The Russian government will sell control in Channel One, but will receive a verified investor and a “golden share,” The Bell reported on December 23.
The state will give up a controlling stake in Channel One, Russia’s biggest broadcaster and the main source of news for the bulk of the population.
Russian President Vladimir Putin signed a decree on the additional issue of his shares on December 21, which will be sold to non-state shareholders.
The stated purpose of the additional issue is the financial recovery of the channel, which has been in deep loss for at least 8 years, and its debts exceed RUB20bn ($265mn).
VTB is already claiming the role of the new investor. Now the largest non-state co-owner of the channel is Yuri Kovalchuk's National Media Group.
The share of the Russian Federation in JSC Channel One may be reduced to 34% by selling the additional issue of the channel's shares to non-state investors from the current controlling stake it owns.
The state will retain the "golden share" of Channel One, which will allow it to control the adoption of important decisions – for example, the sale of large stakes to new shareholders.
Channel One has been unprofitable since 2012. In 2019, it recorded a net loss of RUB4.1bn with RUB27bn of revenue. The channel's accounts payable at the end of 2019 amounted to RUB20.4bn.
The channel's contractors systematically complain about non-payments, and the Ostankino television centre filed a lawsuit against them in 2018, and in 2019 announced that it was cutting employees because of Channel One's debts, and warned of possible disruptions to television broadcasting.
The financial situation of Channel One last year was analysed in detail by Meduza. Sources of the publication explained the losses by a drop in advertising revenues after 2014, lost to competition on the internet, in which the channel began to invest too late, and the ambitions of Konstantin Ernst, who has headed the channel for 20 years, who was “always more interested in creativity than money”.
At the same time, in recent years the channel has received less government support than all other government channels.
VTB Bank, which had owned 20% of the shares of Channel One since 2019 but at the end of September 2020 sold this stake to an unknown buyer (the new legal status of JSCs allows them not to disclose shareholders with such a stake) may become a new conditionally non-state shareholder. A bank representative told RBC that he was "considering such an opportunity" without disclosing other details.
Now 38.9% of the shares of Channel One belong to the Federal Property Management Agency, another 9.1% of the shares are held by FSUE ITAR-TASS, and 3% by FSUE Ostankino.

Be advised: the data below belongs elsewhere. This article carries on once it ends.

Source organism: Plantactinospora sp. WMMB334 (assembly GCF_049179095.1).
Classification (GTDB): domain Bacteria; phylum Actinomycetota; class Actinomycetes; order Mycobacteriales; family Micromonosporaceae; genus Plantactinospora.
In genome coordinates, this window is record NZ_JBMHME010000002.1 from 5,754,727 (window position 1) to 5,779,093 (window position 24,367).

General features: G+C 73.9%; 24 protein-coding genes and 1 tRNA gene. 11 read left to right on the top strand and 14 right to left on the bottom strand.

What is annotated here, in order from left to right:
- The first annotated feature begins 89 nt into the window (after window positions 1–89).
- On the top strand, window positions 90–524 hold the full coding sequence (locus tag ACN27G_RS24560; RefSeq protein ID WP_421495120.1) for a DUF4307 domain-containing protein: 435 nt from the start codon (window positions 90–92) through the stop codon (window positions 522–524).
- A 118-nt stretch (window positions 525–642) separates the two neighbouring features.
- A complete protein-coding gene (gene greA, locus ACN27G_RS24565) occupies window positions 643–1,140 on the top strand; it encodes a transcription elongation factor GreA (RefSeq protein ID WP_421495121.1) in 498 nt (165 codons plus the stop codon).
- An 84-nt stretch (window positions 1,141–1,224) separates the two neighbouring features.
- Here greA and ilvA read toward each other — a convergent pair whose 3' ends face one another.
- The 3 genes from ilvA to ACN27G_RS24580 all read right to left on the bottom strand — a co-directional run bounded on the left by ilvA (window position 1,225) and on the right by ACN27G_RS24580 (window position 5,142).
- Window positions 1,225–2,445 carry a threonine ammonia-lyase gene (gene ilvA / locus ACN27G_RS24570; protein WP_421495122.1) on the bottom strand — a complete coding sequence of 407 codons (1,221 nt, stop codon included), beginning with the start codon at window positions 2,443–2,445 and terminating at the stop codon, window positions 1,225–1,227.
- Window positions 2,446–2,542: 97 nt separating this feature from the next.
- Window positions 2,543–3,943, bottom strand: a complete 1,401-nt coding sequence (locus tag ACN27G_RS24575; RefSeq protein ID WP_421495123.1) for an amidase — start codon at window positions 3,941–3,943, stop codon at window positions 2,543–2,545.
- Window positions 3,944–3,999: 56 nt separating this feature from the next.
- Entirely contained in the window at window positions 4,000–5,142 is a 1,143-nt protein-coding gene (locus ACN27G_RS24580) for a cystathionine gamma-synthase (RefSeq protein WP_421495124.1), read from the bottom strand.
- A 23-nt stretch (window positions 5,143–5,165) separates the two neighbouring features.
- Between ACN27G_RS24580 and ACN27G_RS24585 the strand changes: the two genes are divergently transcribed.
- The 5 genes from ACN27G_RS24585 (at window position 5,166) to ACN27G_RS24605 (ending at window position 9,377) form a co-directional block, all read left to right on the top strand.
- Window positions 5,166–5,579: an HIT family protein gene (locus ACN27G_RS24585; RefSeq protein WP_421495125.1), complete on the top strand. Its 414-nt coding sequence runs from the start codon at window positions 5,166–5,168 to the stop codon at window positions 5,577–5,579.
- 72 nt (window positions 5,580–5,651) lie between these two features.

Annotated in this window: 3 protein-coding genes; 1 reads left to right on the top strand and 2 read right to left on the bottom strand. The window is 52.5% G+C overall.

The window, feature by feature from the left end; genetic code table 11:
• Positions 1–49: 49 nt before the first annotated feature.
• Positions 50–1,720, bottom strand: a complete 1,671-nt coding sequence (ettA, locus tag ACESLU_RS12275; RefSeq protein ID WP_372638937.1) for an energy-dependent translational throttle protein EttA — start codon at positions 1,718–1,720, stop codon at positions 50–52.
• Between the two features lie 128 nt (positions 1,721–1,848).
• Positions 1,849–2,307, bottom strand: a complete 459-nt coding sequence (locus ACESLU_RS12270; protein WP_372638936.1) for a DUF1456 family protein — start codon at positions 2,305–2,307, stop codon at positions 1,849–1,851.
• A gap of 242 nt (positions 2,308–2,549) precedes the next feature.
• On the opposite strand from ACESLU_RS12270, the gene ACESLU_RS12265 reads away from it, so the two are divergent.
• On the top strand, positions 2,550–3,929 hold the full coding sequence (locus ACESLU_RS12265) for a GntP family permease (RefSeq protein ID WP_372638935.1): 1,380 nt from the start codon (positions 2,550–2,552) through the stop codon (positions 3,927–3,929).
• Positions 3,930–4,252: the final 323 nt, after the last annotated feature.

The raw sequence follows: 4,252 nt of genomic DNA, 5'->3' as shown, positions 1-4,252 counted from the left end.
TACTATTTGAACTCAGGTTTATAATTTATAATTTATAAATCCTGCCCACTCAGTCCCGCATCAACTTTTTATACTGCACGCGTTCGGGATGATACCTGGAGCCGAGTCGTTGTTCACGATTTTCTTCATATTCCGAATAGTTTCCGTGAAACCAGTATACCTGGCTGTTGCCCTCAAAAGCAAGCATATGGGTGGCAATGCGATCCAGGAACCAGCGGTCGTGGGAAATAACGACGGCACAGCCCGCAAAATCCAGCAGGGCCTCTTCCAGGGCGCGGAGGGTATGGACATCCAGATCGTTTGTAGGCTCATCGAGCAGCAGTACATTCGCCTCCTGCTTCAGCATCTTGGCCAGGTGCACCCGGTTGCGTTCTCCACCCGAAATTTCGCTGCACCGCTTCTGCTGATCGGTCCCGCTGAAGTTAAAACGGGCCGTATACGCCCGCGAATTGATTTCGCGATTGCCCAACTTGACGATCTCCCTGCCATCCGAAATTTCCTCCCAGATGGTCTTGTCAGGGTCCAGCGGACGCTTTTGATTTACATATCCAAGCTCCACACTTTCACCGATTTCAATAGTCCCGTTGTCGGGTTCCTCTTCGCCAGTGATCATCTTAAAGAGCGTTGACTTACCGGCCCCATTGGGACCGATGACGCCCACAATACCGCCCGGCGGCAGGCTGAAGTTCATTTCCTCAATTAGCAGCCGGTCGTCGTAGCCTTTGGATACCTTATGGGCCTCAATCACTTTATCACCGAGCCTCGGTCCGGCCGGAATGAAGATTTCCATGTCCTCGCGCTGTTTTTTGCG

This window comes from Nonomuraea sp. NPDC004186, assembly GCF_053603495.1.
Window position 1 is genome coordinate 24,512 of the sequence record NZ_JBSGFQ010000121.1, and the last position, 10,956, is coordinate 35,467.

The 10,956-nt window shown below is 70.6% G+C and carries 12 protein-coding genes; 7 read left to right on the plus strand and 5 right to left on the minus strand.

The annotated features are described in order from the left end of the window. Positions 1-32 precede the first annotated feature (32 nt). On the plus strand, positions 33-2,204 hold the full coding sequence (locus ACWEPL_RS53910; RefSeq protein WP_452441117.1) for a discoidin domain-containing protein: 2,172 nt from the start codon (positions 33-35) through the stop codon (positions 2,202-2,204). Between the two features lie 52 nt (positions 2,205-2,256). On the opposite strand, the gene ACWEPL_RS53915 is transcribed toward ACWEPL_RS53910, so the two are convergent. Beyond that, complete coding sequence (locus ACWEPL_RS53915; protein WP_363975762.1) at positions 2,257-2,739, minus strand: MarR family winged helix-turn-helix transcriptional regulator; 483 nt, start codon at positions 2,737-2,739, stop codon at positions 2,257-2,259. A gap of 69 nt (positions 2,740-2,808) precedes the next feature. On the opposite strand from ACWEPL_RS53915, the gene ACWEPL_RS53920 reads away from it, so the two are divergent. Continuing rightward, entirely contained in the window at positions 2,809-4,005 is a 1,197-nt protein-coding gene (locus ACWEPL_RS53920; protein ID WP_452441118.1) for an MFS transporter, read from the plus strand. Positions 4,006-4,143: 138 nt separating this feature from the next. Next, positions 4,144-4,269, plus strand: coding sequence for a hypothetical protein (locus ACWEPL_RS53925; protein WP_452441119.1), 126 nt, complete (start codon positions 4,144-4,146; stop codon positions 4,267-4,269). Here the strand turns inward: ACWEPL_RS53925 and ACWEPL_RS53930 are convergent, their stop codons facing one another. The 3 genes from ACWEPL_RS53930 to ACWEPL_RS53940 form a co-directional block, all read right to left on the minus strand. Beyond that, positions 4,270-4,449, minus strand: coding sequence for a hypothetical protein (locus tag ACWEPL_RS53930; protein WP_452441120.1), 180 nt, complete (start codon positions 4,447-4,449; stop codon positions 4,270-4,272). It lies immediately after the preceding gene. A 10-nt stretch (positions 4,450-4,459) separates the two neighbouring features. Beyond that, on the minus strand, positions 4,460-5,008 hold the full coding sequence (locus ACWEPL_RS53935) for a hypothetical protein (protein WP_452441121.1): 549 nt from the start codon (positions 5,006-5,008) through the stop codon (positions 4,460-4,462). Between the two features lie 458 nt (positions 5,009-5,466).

The largest private shareholder of the channel is Yuri Kovalchuk's National Media Group with 29%. Another 20% is owned by an unknown buyer, who bought shares from VTB in September. This 49% is the former stake of Roman Abramovich, which he bought from Boris Berezovsky in 2001 and sold off in parts in 2010 and 2018-2019.
How much the share of the state will decrease depends on the interpretation of the text of Putin's decree. It talks about "the preservation of the RF share in the authorised capital <...of at least 34% of votes at the general meeting of shareholders."
Rosimushchestvo under the “share of the Russian Federation” always means the direct share of the state – that is, in the case of Channel One, 38.9%.
That means there may be an additional issue of 12.8%, and with a proportional decrease in the share of FSUEs, the effective share of the state would fall to 44.6%. If we are talking about reducing both direct and indirect state shares from 51% to 34%, the size of the additional issue will already be 30%.
The existing private shareholders – NMG with 29% and the anonymous owner with 20% – will either have to buy out all or part of the additional issue, or their stake will be diluted proportionally. The composition of non-state shareholders and the size of shares of all shareholders of the joint stock company will be determined by the government within three months, according to Putin's decree.
“Whoever becomes the new investor of Channel One, the main thing on his agenda will be determined in the same place where it was determined – in the Kremlin. But the fact that Vladimir Putin, who in 2001 was indignant that Boris Berezovsky owns only 49% of the channel, and manages it as his own, is now going to work in the same way himself, there is a great deal of irony,” The Bell said.